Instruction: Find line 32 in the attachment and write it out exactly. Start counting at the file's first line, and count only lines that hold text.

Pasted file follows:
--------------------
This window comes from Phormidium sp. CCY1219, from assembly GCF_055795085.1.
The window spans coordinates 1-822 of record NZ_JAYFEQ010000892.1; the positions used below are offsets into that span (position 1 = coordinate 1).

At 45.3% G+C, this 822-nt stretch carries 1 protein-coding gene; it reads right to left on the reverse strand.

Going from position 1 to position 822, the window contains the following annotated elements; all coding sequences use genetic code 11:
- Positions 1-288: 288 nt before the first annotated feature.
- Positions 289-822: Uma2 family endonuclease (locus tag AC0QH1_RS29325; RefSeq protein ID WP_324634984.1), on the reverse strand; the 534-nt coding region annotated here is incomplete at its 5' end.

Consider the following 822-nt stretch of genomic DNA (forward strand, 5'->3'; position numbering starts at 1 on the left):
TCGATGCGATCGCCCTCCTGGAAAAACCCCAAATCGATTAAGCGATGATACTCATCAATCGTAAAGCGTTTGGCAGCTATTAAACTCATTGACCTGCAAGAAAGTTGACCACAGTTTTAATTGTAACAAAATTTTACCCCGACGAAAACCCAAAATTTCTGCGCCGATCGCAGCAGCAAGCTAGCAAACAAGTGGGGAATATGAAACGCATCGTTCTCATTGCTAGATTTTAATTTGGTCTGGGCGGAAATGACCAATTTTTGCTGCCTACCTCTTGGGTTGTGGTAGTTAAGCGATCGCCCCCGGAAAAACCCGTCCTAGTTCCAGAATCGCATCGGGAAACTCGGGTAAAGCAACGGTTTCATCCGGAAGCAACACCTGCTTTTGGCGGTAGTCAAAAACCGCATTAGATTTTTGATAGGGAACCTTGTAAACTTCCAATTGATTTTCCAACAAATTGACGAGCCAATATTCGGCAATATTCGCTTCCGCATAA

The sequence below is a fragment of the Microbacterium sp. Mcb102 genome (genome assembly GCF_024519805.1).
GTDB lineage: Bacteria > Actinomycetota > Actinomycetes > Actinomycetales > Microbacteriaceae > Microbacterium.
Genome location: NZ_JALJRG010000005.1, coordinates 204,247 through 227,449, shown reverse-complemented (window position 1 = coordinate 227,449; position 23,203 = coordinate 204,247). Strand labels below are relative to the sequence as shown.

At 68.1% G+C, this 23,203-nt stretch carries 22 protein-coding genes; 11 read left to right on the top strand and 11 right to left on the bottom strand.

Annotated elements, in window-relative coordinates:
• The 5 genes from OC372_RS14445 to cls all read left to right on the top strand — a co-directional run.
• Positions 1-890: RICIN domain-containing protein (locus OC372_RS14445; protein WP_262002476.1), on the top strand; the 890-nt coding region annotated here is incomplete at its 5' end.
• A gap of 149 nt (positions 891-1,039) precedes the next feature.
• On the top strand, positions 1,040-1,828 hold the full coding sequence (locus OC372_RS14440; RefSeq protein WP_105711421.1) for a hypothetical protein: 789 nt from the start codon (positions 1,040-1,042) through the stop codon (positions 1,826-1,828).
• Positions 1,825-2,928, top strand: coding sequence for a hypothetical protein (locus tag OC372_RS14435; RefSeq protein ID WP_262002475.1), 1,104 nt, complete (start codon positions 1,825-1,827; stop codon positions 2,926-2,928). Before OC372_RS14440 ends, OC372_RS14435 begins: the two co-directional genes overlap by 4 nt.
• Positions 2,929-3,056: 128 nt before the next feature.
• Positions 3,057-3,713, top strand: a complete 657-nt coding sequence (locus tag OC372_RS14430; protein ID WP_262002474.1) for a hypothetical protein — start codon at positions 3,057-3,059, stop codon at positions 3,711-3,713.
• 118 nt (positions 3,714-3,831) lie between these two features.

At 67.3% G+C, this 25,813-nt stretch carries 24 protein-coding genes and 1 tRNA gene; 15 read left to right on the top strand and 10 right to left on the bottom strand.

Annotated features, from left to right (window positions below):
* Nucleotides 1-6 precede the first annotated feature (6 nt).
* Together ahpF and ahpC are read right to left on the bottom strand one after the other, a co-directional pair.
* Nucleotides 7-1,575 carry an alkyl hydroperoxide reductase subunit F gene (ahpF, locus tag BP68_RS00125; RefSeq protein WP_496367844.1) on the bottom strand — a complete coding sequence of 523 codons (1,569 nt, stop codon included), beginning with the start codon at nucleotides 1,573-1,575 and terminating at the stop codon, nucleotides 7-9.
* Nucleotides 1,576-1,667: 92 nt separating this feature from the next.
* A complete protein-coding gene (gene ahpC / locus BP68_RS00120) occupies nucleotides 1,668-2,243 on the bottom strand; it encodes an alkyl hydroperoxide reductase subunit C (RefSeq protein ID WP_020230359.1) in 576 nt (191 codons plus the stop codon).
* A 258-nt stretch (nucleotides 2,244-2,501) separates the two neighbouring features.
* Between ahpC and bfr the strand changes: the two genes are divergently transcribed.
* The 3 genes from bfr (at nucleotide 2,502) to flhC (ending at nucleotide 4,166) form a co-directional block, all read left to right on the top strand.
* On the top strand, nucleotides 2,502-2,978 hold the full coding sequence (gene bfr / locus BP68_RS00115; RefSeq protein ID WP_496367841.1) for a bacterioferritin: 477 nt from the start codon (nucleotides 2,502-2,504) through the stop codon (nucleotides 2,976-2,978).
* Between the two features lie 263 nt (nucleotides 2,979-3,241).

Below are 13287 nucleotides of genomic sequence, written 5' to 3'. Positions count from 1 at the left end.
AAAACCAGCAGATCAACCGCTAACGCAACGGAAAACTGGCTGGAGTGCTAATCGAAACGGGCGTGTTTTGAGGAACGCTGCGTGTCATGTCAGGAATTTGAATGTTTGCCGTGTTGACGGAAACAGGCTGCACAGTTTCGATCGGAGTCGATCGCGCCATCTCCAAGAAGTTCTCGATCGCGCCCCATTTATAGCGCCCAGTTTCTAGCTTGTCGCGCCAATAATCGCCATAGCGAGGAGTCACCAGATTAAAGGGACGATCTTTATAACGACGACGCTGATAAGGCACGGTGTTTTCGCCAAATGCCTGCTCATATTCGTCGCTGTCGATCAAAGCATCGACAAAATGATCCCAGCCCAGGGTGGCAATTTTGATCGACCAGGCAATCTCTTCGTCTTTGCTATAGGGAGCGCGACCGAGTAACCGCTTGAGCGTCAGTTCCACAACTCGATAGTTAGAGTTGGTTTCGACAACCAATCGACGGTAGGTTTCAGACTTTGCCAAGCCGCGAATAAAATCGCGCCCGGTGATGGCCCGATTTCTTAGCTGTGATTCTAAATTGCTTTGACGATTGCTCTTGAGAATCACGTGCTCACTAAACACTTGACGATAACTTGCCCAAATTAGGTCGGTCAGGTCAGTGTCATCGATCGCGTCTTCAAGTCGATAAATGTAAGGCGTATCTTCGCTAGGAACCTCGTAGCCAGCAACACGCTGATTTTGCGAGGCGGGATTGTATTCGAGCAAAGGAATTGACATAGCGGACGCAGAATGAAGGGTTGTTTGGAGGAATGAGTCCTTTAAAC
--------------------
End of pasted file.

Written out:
* On the top strand, nucleotides 2,502-2,978 hold the full coding sequence (gene bfr / locus BP68_RS00115; RefSeq protein ID WP_496367841.1) for a bacterioferritin: 477 nt from the start codon (nucleotides 2,502-2,504) through the stop codon (nucleotides 2,976-2,978).